Angeline Whitefish focused on the judge’s facial expressions and the tone of his voice as he reacted to the pleas of other desperate citizens.
She, like the strangers whose personal dramas she was watching unfold, had found herself among the daily stream of conflict and struggle that flowed through the Saskatoon Court of Queen’s Bench on Oct. 15, 2019.
Whitefish was worried other cases — the farming brothers fighting over their cattle brand, the couple fighting the bank over their second mortgage — would put the judge in a bad mood before it was her turn. She didn’t know where she would be sleeping that night if the judge ruled against her.
Whitefish was homeless. She had been living in a hotel for about two weeks with her two daughters, Paisley, 3, and Elle, 4, after she was evicted from her home after falling behind on rent.
“I’ve had numerous times I’ve went to sleep crying and feeling like I couldn’t help my kids because there was nowhere else for us to go,” Whitefish said on the fourth day at the hotel.
She’s one of 26 women in Saskatoon in the past six months who have found themselves living in hotels with their children. Workers from social support services say not all homeless parents get to stay with their children — that income support workers are suggesting they split up their families by putting their children in a crisis nursery while they stay in shelters or on somebody’s couch.
Whitefish said she put her daughters in the crisis nursery when she first became homeless, then a worker from the provincial income assistance program suggested she stay at a shelter. Later, the ministry paid for her to stay at a hotel.
The Ministry of Social Services denied it is advocating for families to be separated and stressed that “there is no gap in service,” adding that anyone who needs help should come to the ministry.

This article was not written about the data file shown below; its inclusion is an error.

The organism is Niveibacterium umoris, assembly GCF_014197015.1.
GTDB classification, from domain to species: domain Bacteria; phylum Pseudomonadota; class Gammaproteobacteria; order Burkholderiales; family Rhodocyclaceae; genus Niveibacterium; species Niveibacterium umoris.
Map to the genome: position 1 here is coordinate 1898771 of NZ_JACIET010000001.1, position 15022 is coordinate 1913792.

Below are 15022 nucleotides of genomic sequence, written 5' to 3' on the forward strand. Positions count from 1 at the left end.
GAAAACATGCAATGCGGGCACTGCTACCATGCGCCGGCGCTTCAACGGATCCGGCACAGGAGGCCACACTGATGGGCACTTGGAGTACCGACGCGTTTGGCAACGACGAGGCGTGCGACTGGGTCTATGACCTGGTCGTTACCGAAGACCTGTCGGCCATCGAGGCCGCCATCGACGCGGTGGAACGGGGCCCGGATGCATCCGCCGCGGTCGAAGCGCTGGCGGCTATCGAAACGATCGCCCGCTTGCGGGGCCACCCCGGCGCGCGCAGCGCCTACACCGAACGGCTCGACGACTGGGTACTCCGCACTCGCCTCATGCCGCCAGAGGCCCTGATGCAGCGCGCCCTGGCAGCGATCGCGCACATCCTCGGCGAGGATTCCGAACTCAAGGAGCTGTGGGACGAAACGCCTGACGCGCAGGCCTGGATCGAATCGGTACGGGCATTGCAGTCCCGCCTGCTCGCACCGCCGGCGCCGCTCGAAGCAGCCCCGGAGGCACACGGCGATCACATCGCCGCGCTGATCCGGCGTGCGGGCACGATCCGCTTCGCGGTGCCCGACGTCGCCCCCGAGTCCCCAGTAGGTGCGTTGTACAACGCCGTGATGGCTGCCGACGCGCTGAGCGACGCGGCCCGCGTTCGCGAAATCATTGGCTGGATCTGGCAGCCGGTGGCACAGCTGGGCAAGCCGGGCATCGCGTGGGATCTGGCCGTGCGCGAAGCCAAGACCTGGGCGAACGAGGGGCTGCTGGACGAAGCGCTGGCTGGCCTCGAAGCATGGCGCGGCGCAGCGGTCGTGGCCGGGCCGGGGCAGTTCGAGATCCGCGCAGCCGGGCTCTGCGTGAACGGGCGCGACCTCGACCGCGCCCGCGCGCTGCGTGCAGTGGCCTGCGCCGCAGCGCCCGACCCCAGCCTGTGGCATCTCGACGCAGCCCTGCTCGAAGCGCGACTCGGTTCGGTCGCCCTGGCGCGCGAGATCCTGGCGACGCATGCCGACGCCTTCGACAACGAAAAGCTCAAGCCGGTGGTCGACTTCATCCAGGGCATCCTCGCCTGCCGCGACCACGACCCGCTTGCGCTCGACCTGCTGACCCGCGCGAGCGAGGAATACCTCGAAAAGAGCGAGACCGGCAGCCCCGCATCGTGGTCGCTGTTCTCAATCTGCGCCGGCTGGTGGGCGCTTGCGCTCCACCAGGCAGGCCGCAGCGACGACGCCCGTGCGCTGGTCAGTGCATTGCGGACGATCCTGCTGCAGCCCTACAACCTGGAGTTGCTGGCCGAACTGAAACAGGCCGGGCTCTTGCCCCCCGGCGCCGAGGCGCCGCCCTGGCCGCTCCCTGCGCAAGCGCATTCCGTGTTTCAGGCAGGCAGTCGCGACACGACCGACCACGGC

Crisis nursery says system separates families
Dionne Miazdyck-Shield is the executive director of the Saskatoon Society for the Protection of Children, which runs the crisis nursery.
She has noticed an increase in the number of parents bringing their children to the nursery because they are homeless — about 20 families in the past couple of months.
In mid-October, almost all of the crisis nursery’s beds were full with children whose parents are homeless. Almost all had been evicted for falling behind on their rent.
Miazdyck-Shield said they usually don’t get to stay in hotels with their children.
“It’s hard because you know the kids don’t want to leave their parents. You know, they don’t want to be here,” she said.
She and workers for other social services say the closure of Mumford House, a 36-bed shelter for women and children, is a major contributor to the number of women seeking shelter.
Children cannot stay at short-term emergency shelters like the Lighthouse. The YWCA shelter for women is consistently full.
Miazdyck-Shield said many families simply cannot afford to pay their rent with the amount they receive through social assistance. A single parent with two children, she said, would be getting about $2,000 a month including social assistance and the child tax benefit, plus money to put toward utilities.
‘We are promoting families being split up’: Housing worker
The crisis nursery is not a shelter and not funded as one. Miazdyck-Shield said she is worried about the lack of family shelter beds.
“I’m hoping that the government will step up and ensure that families are safe and together during periods of homelessness,” said Miazdyck-Shield.
Shaun Dyck, the executive director of the Saskatoon Housing Initiatives Partnership, said he knows of four families in the past couple of weeks who have been split up because the parents had to stay in a shelter while the children were in the crisis nursery.
“We are promoting families being split up during a crisis,” Dyck said. “That’s hardly a state of empathy.”
The Ministry of Social Services denies this. It said it housed 26 women with children in hotels the past six months, and helped 24 of them to find long-term accommodation.
It said the average length of their stay is three to four days. Hotel stays are paid for when other emergency shelter services are not available or considered unsuitable, it said.
Ministry says it’s not advocating for family separation
Jeff Redekop is the director of Income Assistance Service Delivery at the ministry.
Asked when it would be considered suitable for a parent to have to stay in a shelter while their child was in the crisis nursery, he said that would be a choice for the parent and not the Income Assistance worker.
“We would work with that individual or family to determine the best option for them and if that was a shelter we would refer the individual there, if it was a hotel stay, for example a mother with a child, that’s where we would refer them,” said Redekop.
“We would not advocate separating children from their families. Help is available through the ministry and I want that to be clear.”
Redekop said there are currently no efforts underway within the ministry to establish a family shelter in Saskatoon.